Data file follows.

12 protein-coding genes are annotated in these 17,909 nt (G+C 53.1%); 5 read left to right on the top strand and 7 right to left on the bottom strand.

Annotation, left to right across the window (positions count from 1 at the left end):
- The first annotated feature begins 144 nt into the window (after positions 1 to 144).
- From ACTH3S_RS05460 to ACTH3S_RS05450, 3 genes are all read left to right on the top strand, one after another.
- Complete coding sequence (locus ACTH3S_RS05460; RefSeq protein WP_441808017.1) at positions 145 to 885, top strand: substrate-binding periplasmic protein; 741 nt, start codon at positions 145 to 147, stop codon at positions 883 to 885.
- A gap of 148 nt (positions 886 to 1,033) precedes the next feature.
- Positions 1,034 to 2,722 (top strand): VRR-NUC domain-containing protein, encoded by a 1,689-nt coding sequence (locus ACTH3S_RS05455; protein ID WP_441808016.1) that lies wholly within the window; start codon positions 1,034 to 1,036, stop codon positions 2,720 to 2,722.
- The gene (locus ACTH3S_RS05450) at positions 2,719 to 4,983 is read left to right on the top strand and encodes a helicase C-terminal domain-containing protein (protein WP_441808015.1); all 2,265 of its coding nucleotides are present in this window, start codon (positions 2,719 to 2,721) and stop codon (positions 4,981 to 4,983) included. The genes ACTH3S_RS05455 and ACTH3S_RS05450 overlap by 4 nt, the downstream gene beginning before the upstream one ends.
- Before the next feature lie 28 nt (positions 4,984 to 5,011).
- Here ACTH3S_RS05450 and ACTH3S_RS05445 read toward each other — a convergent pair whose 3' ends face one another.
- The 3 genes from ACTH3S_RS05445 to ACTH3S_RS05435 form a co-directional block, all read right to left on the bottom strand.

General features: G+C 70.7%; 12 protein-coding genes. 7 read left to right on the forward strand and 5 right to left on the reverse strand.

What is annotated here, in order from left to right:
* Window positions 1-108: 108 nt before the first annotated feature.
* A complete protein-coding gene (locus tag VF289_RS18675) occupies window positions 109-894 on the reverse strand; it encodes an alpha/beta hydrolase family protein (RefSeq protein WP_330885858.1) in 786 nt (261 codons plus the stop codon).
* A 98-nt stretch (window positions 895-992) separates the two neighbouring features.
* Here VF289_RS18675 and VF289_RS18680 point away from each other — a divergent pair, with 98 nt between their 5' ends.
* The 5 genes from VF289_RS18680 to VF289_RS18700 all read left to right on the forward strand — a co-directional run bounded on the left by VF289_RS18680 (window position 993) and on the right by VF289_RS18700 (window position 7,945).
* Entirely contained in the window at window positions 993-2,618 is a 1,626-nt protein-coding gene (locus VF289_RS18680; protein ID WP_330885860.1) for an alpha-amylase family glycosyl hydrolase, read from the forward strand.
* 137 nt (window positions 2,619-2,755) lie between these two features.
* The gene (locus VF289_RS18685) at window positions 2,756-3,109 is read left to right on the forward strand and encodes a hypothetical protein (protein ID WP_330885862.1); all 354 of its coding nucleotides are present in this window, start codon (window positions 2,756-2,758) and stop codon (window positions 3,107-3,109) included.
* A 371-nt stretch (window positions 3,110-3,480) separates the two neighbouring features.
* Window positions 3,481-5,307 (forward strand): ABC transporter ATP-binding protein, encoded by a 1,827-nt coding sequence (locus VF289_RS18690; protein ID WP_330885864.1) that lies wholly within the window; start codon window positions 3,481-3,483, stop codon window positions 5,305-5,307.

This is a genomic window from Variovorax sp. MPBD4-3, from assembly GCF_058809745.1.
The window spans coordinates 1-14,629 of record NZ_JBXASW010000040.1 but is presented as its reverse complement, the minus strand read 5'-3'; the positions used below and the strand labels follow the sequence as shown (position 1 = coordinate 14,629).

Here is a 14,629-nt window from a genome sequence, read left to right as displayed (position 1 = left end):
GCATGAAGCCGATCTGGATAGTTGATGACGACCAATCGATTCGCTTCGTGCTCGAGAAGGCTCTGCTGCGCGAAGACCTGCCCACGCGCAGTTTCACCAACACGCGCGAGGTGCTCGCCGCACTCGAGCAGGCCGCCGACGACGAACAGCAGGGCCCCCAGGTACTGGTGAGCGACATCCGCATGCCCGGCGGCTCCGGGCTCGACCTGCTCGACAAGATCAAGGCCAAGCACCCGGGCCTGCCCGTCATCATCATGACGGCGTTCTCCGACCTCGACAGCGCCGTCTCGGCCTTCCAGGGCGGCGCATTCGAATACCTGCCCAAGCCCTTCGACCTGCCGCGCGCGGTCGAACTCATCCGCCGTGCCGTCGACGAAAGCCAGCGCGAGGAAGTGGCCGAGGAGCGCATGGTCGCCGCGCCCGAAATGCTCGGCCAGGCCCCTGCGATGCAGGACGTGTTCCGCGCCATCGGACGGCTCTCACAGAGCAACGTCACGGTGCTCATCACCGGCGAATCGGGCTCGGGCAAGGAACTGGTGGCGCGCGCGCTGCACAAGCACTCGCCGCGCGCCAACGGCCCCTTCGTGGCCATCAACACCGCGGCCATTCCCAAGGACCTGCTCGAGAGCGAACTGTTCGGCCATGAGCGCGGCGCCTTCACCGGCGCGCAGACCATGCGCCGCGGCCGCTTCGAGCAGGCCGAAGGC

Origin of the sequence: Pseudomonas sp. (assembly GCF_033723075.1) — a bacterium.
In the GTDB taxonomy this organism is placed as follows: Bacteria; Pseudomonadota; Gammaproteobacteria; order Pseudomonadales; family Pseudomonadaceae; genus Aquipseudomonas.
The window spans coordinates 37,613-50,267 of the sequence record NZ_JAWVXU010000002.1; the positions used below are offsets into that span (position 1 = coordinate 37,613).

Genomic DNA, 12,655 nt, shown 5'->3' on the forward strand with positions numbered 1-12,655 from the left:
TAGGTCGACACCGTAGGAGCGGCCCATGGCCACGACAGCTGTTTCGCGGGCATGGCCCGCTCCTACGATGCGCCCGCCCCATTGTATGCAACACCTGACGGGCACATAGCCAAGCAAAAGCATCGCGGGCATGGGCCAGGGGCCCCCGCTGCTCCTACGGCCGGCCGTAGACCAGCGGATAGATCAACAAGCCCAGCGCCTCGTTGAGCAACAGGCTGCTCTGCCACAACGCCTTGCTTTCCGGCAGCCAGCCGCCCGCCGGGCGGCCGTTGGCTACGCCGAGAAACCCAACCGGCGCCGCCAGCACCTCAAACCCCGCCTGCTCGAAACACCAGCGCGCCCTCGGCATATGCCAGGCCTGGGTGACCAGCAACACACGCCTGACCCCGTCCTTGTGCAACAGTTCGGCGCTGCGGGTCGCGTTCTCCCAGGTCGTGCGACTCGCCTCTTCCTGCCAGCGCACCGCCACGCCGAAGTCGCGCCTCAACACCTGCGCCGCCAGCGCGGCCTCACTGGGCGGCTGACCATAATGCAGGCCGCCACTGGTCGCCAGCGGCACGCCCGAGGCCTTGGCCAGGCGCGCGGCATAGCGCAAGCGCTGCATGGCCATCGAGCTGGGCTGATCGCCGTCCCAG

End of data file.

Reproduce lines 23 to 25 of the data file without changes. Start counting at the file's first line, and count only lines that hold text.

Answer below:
* Window positions 3,481-5,307 (forward strand): ABC transporter ATP-binding protein, encoded by a 1,827-nt coding sequence (locus VF289_RS18690; protein ID WP_330885864.1) that lies wholly within the window; start codon window positions 3,481-3,483, stop codon window positions 5,305-5,307.

This is a genomic window from Variovorax sp. MPBD4-3, from assembly GCF_058809745.1.
The window spans coordinates 1-14,629 of record NZ_JBXASW010000040.1 but is presented as its reverse complement, the minus strand read 5'-3'; the positions used below and the strand labels follow the sequence as shown (position 1 = coordinate 14,629).